At some point, Sarah and Frank divorced, unless Sarah committed bigamy with her second marriage, which is not out of the realm of possibility. I have not yet found a divorce record.
Sarah erroneously states no previous marriages, despite her first marriage to Frank Ward. Unless she was trying to cover up still being married to Frank Ward, I can’t think of any reason why she would lie about this. Remember, I have not found a divorce record for Sarah and Frank. And since Sarah already had children at the time of her marriage to Patrick Thomas, Patrick Tomas had to have known she was previously married (unless Sarah let him think the kids were born out of wedlock).Sarah married my great grandfather Patrick Thomas Flanagan on 10 April 1925 in Steubenville, Jefferson County, Ohio. Sarah claimed to be 27 years old at the time. This jives more with an 1898 birth year, as indicated on the 1900 Census, or an 1899 birth year as indicated on the 1920 Census — but would make her birth year 1897 according to the most recent birthday and age she records on the marriage application.
Sarah was also eight months pregnant with my grandfather’s older brother Patrick Joseph Flanagan (1925-1981) when she married his father Patrick Thomas. According to Patrick Joseph’s birth certificate, he was born 6 June 1925. Patrick Joseph was either two months premature, or Sarah was eight months pregnant at her wedding.
Sometime after 12 July 1925, when their child Patrick Joseph Flanagan was baptized, Sarah and Patrick Thomas moved their family from Bellaire to Buffalo, Erie County, New York, where my grandfather was born on 23 May 1927.
Sarah gave birth to 5 or 6 or 7 children. The more records I discover and analyze, the more confusing it gets. I recently blogged about the mysterious newly discovered Walter Ward.
- Catherine Mae Ward (b. 1914): Father Frank Ward. Birth record confirmed.
- Joseph A. Ward (b. 1916): Father assumed to be Frank Ward. No birth record found. Orphan records identify him with surname “Flanagan”, as the son of Patrick Flanagan.
- Walter Ward (b. 1916): Father Frank Ward. Birth record confirmed. No record of him ever again living with Sarah. Could be the legal birth name of Joseph. Could be a twin of Joseph’s, who died young.
- Leonard Ward (b. 1917): Father Frank Ward. Birth record confirmed. Despite orphan records identifying him with surname “Flanagan”, as the son of Patrick Flanagan.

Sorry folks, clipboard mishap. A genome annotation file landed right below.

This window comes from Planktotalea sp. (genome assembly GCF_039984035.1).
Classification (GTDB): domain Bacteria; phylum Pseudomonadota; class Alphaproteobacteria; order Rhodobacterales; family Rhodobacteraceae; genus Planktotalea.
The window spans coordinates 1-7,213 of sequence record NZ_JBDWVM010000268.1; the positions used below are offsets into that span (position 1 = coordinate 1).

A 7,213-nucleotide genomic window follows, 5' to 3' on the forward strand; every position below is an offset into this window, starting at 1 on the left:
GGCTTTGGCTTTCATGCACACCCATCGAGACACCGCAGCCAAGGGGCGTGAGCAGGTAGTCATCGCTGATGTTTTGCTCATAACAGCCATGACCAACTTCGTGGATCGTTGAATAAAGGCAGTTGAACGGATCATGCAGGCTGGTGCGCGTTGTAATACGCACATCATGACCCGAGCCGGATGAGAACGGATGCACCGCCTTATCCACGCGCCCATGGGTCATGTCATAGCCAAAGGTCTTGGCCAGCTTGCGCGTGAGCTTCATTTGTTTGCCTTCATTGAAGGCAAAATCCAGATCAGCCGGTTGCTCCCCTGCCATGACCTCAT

- Harry J. Flanagan (b. 1920): Unknown if father was Frank Ward or Patrick Flanagan, or if he is Patrick’s son from a previous marriage (meaning not Sarah’s son at all). No birth record found yet. Patrick and Sarah were married 5 years later in 1925. Orphan records identify him with surname “Flanagan”, as the son of Patrick Flanagan.
- Patrick Joseph Flanagan (b. 1925): Birth and baptism certificates, and orphan files, record father as Patrick Flanagan.
- Michael John Flanagan (b. 1927): My grandfather. Baptism certificate and orphan files record father as Patrick Flanagan.
Catherine, Walter (who might be Joseph), and Leonard were all definitely born to Sarah’s first husband Frank Ward. Patrick Joseph and my grandfather Michael were definitely born to Sarah’s second husband Patrick Thomas Flanagan.
Harry’s father (even Sarah’s relationship as his biological mother) is not clear yet since I find no primary source documents identifying his parents, only secondary documents. But if Harry’s father is Frank Ward, Sarah and Frank were still together approximately nine months before 22 April 1920, when Harry was born. And if Sarah and Patrick Thomas are Harry’s biological parents, then they had him five years before getting married. It is also possible that Harry was born to Patrick Thomas and someone else before Patrick Thomas hooked up with Sarah. Harry considered Patrick Thomas and Sarah to be his parents, though, since he noted this on his marriage application.
According to her prayer card and her burial record, Sarah died 30 June 1930. Her burial record shows pulmonary tuberculosis as the cause of death, and her boys’ orphan records indicated that the minor children had to be admitted to the orphanage because their mother had TB and was too ill to care for them. TB was also highly contagious; Sarah most likely caught it from her husband, who died from it in 1928.
Sarah was buried in Buffalo Cemetery in Cheektowaga, New York on 3 July 1930. I blogged about that discovery, and my unsuccessful attempt to find more information in her burial records. I don’t find any other Flanagans listed here in the Find A Grave database, including Sarah’s husband Patrick. I can’t imagine why Sarah was not buried with her husband, and I have no idea who paid for and arranged her mass and funeral.
Genealogy SnapshotName: Kennedy, Sarah (1898-1930)
Parents: Joseph Kennedy and Darnley, Catherine (1878-1926)
Spouse: 1) Frank Ward, 2) Patrick Thomas Flanagan (*)
Surnames: Bodman, Darnley, Kennedy, Lloyd
Relationship to CJRoots: Great Grandmother